Since errors are unavoidable, trying to eliminate them entirely is futile and counter-productive. The focus is on discovering and recovering from errors before they affect safety. As happened here. It hardly seems as if the flight was in danger. As Max Q says, the danger is when the crew does not take over and fly manually in the face of events which are obviously not going according to plan. If you don't understand what the automation is doing, disconnect and hand fly.
Even in basic instrument training in a plane far less sophisticated than a 777, my instructors impressed upon me the importance to monitor the automation (such as it was in a Cessna 172) and never hesitate to take over if I felt that events weren't going the way I felt they should. I can't tell you how many times I've engaged the autopilot and gone "whoa!" before immediately pressing the disengage button. Flying manually may be more work but I know exactly where the plane is going to go, meaning that at least the "aviate" bit is taken care of. Much better than trying to reprogram while also monitoring a deteriorating situation due to bad programming.
Quoting 747megatop (Thread starter): This brings me to one question - How come sophisticated software such as one found on modern airplanes cannot do a simple validation on data entered and prevent invalid entries?
Look at it this way: What constitutes an invalid entry? How could the FMS "know" that the entered routing isn't the desired one.
mandala499 From Indonesia, joined Aug 2001, 6417 posts, RR: 74 Reply 4, posted (2 months 3 weeks 2 days 12 hours ago) and read 2406 times:
OK, error entry is one thing, it happens all the time, and there are ways to check it (in ideal conditions of course)... but the question I got from this is, why the heck did they kept using the LNAV/VNAV from waypoint SHEED?
On LIZZI 7V arrivals, you go to SHEED at 257 heading and hit SHEED at 2500ft or above, you then make the turn to runway 34.... From SHEED to runway 34 is about 5NM direct line, make the turn and you should have about 8-9NM in a turn, and a nice 80deg turn.
My question is, why keep it on the LNAV/VNAV in a visual turn to final? It's a no-no in some of the airlines where I am, LNAV/VNAV for guidance is acceptable and advised, but not on AP. Had this occured at some Asian carrier, would some then scream "automation dependence syndrome"?
Am just baffled...
When losing situational awareness, pray Cumulus Granitus isn't nearby !
francoflier From France, joined Oct 2001, 3514 posts, RR: 11 Reply 5, posted (2 months 3 weeks 2 days 7 hours ago) and read 2319 times:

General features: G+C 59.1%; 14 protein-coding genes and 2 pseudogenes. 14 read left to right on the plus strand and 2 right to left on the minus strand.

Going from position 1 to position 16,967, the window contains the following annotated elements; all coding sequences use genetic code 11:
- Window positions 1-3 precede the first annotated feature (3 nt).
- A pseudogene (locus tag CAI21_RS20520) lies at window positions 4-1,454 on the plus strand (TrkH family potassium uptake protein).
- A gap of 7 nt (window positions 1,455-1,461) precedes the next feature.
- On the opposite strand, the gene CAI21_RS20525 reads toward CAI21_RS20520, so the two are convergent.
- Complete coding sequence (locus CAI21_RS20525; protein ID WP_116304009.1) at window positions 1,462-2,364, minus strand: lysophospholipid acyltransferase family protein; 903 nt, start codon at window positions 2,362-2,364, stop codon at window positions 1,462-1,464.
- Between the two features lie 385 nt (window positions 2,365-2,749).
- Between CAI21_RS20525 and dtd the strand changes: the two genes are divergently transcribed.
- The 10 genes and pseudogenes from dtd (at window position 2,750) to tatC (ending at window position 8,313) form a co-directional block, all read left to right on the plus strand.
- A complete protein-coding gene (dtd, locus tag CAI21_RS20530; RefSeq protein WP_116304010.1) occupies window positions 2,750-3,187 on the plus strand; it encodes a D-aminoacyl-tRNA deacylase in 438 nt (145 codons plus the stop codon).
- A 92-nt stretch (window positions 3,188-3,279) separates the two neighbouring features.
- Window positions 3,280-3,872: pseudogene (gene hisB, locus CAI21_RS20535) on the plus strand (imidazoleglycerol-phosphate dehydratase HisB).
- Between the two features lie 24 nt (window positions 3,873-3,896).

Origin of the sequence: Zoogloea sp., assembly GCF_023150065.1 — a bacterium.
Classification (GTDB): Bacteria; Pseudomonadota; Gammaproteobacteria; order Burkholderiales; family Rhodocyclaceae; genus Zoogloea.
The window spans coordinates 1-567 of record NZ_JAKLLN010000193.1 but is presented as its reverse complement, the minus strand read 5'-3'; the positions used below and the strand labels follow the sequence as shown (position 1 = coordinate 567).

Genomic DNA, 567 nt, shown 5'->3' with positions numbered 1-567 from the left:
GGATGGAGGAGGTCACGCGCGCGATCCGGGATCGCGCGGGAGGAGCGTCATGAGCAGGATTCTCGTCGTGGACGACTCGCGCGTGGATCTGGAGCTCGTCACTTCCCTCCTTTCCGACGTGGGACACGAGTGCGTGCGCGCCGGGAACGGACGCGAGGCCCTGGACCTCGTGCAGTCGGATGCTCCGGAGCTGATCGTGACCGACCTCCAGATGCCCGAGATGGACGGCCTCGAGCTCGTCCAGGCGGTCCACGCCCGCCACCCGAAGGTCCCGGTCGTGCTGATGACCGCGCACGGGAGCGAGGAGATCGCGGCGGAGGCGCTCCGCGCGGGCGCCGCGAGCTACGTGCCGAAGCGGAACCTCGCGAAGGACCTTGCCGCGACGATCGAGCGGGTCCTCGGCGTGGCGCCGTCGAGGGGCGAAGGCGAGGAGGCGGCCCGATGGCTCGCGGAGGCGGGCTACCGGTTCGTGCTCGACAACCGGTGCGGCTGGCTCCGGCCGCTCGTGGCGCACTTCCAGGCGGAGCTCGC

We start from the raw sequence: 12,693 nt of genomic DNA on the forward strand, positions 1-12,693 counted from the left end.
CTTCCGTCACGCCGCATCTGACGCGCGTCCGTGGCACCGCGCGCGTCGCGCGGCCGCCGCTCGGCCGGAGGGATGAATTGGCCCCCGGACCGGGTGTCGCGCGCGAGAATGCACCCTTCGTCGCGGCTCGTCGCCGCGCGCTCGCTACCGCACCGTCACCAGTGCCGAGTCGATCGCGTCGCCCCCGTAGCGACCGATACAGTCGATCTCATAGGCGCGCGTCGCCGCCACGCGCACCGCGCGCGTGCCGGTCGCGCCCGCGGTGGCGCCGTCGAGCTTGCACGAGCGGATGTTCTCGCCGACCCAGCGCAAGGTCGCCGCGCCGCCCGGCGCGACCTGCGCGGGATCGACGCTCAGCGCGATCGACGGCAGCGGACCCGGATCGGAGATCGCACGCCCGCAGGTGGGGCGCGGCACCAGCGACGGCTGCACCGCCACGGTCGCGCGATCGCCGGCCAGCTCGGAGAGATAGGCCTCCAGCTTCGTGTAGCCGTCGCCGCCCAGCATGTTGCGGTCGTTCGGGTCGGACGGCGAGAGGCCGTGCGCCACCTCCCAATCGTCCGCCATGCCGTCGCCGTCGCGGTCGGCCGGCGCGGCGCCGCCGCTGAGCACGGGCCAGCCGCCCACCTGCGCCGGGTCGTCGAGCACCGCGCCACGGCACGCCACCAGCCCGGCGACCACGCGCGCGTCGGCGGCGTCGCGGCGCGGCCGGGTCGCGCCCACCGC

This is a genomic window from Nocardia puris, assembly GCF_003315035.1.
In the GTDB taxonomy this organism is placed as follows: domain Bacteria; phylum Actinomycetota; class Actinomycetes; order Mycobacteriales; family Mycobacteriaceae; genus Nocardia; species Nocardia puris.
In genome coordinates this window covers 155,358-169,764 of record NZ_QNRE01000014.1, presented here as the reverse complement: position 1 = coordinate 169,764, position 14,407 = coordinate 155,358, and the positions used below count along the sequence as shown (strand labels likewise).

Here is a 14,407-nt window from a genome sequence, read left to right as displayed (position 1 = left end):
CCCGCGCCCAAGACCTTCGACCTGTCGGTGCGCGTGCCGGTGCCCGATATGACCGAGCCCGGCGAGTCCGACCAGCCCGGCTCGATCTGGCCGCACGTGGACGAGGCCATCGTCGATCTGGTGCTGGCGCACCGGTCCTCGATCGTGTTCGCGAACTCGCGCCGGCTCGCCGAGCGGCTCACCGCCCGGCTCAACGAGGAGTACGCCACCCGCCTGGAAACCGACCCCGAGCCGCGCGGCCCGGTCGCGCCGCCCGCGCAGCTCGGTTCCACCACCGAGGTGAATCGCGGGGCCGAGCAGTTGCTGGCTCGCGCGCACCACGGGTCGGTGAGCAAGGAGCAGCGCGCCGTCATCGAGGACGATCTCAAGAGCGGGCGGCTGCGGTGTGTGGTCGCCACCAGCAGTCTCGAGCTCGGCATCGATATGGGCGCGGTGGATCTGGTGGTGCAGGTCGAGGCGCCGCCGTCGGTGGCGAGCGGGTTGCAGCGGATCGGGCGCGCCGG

Quoting mandala499 (Reply 4): My question is, why keep it on the LNAV/VNAV in a visual turn to final? It's a no-no in some of the airlines where I am, LNAV/VNAV for guidance is acceptable and advised, but not on AP. Had this occured at some Asian carrier, would some then scream "automation dependence syndrome"?
It is perfectly acceptable to keep Robopilot on duty as long as you have proper LNAV/VNAV guidance, all the way to the MDA if you are flying an RNAV/GPS/Non-precision approach, or to the minimum A/P disengage altitude if you're doing a visual approach.
I'm sure policies differ from airline to airline, but according to Boeing (in this case), it's absolutely fine. Setting up a VFR approach on the FMC makes it calculate a 3.0 degrees angle approach to the RWY waypoint, just like any other non precision approach.
Unless, of course, you accidentally set up a ridiculously low altitude constraint on the 3 miles runway centerline fix...
What Boeing and every operator will tell you, however, is to avoid FMC programming during high workload periods such as the final stages of the descent and approach. In this case, it's better to go back to basic modes or F/D off - manual flight altogether. Lest this happens...
Looks like I picked the wrong week to quit posting...
blueflyer From United States of America, joined Jan 2006, 3478 posts, RR: 1 Reply 7, posted (2 months 3 weeks 1 day 1 hour ago) and read 1985 times:
Quoting Starlionblue (Reply 3): How could the FMS "know" that the entered routing isn't the desired one.
Most automated system can be programmed to validate user input if the result falls within (or outside) a certain range. It would take a very sophisticated system to tell you a route is wrong, but that doesn't preclude checking certain parameters from the route, such as speed of descent.